The past century has seen vast improvements in population health, much of which can be attributed not only to significant scientific discoveries, but to efforts to translate those discoveries into practice more readily. However, with many chronic diseases remaining, new epidemics being introduced, and a changing healthcare landscape characterized by the integration of mental and behavioral health care into primary care settings, it is increasingly imperative that the healthcare field more rapidly integrate high-quality research evidence (e.g., effective clinical interventions and practice guidelines) into clinical practice.
Evidence-based decision making (EBDM) is a multi-component approach to inform clinical practice decision making in an effort to maximize improvements to population health. EBDM theorizes that clinical decisions are best informed when they are based on 1) a rich understanding of population characteristics, needs, values, and preferences; 2) practitioner expertise and other existing resources; and 3) the best available research evidence while 4) accounting for the current environmental and organizational context.
Presenter: Alex Ramsey, PhD, is a NIMH Postdoctoral Research Scholar at Washington University’s Brown School of Social Work. Dr. Ramsey received his PhD in Applied Psychology from Southern Illinois University in 2012, with an emphasis in behavioral health interventions and program evaluation.
The University of Missouri-Saint Louis, Missouri Institute of Mental Health will be responsible for this program and maintain a record of your continuing education credits earned. The Missouri Institute of Mental Health will award 1 clock hour or 1.2 contact hours (.1 CEUs) for this activity.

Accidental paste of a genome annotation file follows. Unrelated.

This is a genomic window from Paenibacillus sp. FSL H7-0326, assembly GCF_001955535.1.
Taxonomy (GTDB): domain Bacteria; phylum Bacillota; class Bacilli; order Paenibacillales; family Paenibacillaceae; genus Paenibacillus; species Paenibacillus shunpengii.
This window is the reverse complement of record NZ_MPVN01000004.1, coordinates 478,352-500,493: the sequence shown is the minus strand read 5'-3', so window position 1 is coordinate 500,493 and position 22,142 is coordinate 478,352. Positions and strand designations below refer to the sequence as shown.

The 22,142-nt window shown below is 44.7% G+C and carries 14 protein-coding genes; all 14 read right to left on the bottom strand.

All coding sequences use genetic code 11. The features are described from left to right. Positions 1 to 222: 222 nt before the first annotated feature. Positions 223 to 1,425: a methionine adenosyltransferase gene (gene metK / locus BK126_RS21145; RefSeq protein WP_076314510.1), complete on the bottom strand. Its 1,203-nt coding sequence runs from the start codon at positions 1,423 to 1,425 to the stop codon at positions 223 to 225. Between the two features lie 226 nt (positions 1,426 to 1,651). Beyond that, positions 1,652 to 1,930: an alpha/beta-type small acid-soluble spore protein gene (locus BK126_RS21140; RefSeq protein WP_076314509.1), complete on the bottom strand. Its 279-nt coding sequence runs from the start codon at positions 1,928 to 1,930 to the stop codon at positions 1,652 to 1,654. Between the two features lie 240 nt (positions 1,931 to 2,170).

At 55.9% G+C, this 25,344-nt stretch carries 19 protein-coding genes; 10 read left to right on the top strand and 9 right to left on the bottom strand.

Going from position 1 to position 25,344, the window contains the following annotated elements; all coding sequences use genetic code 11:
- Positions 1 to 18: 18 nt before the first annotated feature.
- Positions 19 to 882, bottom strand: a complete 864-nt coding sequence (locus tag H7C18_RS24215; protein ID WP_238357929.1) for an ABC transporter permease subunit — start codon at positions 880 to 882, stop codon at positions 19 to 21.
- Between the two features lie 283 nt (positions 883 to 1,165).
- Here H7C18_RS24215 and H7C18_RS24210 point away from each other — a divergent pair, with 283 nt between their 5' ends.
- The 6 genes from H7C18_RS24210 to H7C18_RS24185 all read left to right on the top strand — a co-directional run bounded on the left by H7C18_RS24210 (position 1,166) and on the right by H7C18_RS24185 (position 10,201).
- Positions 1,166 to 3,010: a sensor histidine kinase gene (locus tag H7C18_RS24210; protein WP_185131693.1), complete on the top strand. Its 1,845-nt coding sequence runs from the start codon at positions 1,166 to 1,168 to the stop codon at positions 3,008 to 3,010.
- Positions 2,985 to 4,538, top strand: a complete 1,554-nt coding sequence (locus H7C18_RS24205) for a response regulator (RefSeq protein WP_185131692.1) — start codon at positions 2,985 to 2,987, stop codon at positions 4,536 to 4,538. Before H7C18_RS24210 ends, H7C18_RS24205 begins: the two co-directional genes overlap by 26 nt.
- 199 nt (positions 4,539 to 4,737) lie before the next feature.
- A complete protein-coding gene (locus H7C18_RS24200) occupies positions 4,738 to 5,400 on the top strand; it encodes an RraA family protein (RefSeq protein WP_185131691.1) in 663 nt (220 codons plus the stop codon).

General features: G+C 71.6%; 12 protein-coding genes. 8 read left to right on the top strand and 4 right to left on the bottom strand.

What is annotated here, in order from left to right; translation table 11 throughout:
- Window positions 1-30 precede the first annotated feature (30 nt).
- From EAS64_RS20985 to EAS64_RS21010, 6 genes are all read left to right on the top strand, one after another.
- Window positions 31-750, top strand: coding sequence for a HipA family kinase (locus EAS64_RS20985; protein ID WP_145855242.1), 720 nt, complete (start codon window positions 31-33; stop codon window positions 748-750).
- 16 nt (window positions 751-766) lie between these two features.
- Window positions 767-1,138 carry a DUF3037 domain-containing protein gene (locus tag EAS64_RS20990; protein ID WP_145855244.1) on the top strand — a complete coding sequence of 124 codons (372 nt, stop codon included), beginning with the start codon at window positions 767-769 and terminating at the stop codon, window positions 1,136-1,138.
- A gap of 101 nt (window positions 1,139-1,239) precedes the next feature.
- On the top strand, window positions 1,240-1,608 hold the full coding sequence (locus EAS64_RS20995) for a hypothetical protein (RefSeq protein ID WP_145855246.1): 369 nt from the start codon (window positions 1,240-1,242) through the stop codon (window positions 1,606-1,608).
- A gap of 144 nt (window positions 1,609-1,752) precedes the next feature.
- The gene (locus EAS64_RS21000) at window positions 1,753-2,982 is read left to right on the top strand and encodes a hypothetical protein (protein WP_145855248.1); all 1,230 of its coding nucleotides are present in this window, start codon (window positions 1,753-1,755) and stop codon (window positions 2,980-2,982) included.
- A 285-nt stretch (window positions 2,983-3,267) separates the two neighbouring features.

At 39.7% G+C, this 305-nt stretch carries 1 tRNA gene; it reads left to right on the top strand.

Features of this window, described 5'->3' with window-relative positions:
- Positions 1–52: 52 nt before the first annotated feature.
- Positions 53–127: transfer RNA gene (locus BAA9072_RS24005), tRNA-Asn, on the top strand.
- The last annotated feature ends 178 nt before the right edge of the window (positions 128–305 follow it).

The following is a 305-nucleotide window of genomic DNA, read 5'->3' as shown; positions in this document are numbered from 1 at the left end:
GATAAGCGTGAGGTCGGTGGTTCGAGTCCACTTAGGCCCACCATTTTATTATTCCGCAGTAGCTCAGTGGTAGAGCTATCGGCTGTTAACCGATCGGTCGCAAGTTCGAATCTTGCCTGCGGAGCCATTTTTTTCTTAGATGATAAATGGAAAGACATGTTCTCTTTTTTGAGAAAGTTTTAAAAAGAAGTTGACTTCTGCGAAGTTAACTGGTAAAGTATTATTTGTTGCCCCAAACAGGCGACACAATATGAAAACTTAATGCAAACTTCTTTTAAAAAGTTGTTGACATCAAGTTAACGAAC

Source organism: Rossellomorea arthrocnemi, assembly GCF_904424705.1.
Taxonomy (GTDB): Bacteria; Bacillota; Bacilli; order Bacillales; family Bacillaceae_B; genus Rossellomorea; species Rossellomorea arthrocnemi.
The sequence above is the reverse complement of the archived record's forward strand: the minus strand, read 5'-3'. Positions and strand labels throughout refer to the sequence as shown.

This module will talk about early mental health care centers in the state of Missouri including State Hospital Number One in Fulton, the St. Louis County Insane Asylum, and the Saint Louis Hospital for Social Evils. The history of these hospitals, the treatments offered patients, and the management of people with mental illness as affected by social and medical movements form the core of this presentation.
Huntington’s Disease (HD) is a rare (incidence 1:10,000), fatal, inherited neurodegenerative/neuropsychiatric disorder for which there is no known treatment or cure. It is characterized by abnormalities in movement, cognition, and psychiatric disturbances. In the absence of a cure, competent symptomatic treatment and psychosocial support is vital. HD is a family disease, both because of the autosomal dominant inheritance, but also because of the impact of the disease on the family system. Understanding of HD by professionals will aid in providing the best treatment available to optimize care and support for these families.
Consumers with mental illness are at an increased risk of developing Diabetes. In this training, Dr. Casey Williams will discuss ways to screen for Diabetes, potential complications of the disease, and special considerations for treating clients with Diabetes.